A very large spider

We had friends and family around yesterday for lunch. At one point a very large spider was spotted on the gate into our garden – it caused a bit on consternation on account of its size – around 20mm long just for the body. I took a few photos – the spider was clearly shedding its skin – the method that invertebrates such as spiders use to grow larger – their exoskeletons are rigid and need to be discarded so that the animal can then inflate itself, grow bigger and then dry out thus forming a new larger rigid exoskeleton.

Segestria florentina1
You can see the old exoskeleton at the top of the picture – the spider is hardening up its new inflated exoskeleton below. It is living in a hole in the gate just above the old exoskeleton.

I have never seen this species before but it is Segestria florentina. Originally this species lived around the Mediterranean but was inadvertently brought to this country in the 1800s on sailing ships – it is limited to the coastal ports of southern England. It is well known from Exeter where it was recorded in 1890 on Exeter Cathedral. It also lives in the old walls along the Quay in the city. We live close to the Exe in Exton – so this ties in with its known distrbution. It is reputed to have a nasty venomous bite! For more information see here and here.

Lydford Gorge – My favourite walk

Ursula Mann, one of our  Visitor Reception Assistants at Lydford Gorge runs our Facebook site too and has recently been trained to record videos and make short films. Here is one she has made featuring Katie Glew, another of our VRAs at Lydford talking about walking her dog at the Gorge.


The National Trust centrally really liked the video and posted it on our national YouTube Channel- good effort – well done to everyone involved.





Our smart ‘new’ information van

We have just got our Information Van back from its smart new re-branding exercise. Looks really good!

Picture shows people on Hen Tor in the Plym Valley

Van1Walking in the Teign Valley near Castle Drogo and Fingle Bridge

It is actually quite an old van but it has been completely wrapped in its new decor and it looks brand new! It will be at Parke for the moment but keep and eye out for it elsewhere too.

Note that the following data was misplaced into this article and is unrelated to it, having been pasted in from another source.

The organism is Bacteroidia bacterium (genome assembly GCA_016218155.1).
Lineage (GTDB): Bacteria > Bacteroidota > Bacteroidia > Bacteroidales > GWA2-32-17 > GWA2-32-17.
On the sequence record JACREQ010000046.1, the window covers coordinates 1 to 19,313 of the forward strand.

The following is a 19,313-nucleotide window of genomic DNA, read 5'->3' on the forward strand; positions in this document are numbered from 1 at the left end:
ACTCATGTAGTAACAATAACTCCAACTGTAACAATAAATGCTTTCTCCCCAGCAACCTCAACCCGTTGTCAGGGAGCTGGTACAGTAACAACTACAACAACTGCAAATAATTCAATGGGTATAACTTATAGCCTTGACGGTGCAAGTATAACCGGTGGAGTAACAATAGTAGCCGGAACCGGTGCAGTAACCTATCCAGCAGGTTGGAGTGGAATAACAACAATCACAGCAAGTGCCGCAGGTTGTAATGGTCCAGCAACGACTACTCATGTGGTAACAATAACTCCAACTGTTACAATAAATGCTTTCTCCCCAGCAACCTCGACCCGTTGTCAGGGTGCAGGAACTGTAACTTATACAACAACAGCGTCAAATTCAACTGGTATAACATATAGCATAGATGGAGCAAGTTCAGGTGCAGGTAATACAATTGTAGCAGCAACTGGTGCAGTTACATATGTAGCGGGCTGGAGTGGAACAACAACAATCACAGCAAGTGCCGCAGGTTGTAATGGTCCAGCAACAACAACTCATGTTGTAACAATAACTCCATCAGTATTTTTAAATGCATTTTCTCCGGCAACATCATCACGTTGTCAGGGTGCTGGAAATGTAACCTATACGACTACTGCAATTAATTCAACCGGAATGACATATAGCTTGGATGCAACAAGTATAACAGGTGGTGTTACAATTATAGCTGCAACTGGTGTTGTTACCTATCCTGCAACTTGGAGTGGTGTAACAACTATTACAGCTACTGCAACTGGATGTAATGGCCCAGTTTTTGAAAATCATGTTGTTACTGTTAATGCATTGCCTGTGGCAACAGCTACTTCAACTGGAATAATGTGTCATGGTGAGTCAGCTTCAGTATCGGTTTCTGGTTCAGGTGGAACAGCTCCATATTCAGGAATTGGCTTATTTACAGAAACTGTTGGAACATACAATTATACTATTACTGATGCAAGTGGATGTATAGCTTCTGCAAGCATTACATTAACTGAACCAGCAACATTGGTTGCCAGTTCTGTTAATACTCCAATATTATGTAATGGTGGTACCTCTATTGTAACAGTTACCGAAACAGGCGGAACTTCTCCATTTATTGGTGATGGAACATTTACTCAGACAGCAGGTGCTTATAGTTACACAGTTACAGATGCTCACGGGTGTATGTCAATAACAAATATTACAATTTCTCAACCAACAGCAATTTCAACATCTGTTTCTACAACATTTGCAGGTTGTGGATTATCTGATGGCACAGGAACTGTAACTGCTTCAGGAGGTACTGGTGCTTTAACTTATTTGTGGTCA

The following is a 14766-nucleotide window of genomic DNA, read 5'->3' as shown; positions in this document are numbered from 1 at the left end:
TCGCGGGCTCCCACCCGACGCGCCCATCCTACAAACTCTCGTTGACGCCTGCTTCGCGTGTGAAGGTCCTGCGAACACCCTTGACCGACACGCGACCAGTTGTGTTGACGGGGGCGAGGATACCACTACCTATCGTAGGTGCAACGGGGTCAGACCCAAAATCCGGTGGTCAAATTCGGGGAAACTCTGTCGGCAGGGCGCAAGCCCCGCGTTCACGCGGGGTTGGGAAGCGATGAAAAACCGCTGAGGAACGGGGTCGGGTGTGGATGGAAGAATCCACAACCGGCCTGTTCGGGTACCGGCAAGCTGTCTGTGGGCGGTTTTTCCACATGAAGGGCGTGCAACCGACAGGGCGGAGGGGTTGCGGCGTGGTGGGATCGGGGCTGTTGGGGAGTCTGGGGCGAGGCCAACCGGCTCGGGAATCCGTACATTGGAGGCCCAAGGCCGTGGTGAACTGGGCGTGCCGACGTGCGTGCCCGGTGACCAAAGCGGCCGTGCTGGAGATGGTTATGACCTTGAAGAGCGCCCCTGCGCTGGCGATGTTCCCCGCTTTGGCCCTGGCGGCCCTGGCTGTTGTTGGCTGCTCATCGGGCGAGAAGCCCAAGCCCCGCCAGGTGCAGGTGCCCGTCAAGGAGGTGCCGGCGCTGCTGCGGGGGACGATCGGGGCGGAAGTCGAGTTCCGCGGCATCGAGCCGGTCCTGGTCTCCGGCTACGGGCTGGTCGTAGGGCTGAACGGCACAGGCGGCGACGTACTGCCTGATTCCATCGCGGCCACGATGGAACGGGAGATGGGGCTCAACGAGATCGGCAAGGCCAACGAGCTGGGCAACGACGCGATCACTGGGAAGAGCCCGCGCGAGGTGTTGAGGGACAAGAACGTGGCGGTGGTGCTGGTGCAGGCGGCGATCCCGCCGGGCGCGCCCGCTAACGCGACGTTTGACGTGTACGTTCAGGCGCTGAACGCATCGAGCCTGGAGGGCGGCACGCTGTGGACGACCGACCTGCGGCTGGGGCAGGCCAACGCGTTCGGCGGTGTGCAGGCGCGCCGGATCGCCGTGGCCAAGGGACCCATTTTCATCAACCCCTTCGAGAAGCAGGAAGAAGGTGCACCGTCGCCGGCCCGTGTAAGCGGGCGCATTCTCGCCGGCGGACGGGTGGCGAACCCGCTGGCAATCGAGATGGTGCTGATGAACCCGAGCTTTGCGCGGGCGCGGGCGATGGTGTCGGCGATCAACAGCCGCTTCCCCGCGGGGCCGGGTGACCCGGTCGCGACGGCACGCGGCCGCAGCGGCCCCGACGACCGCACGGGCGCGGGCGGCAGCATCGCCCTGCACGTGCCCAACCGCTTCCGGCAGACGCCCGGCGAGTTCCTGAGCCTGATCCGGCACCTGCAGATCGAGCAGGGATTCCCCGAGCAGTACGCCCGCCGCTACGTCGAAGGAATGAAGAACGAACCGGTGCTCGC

Sunshine and showers again

I was at Finch Foundry yesterday with the National Trust team meeting the contractors who are going to write the Conservation Management Plan. Luckily we were in doors as it poured with rain most of the morning. As the meeting ended the rain stopped (well it turned into a very light drizzle) and the sun came out. I was amazed that out of nowhere dozens and dozens of hoverflies appeared on the various flowering plants. Here are a few pictures I took.

Episyrphus balteatus
This is one of the commonest hoverflies in the UK – the marmalade hoverfly Episyrphus balteatus

Dasysyrphus albostriatusThis is Dasysyrphus albostriatus – the last word meaning white stripes – you can see them just behind the eyes

Leucozona glaucia 1

This is Leucozona glaucia – looks like a hoverfly wearing a pair of cool shades!

Leucozona glaucia 2A side view of the same species

As I write this it is still raining but the weather forecast suggests it will have stopped by 8am – lets hope so…..

After the rain the bees and butterflies return

The weather over the last few days has been truly awful but don’t despair – after the rain comes the sun and with the sun comes bees and butterflies. Here are a few pictures I took in the Walled Garden at Parke yesterday afternoon. Nature is very resilient – we should learn from it!

Honey bee
A honey bee

Buff tailed bumblebeeA buff-tailed bumblebee

Common blue 2The underwings of a common blue

Common blue 1The same animal from above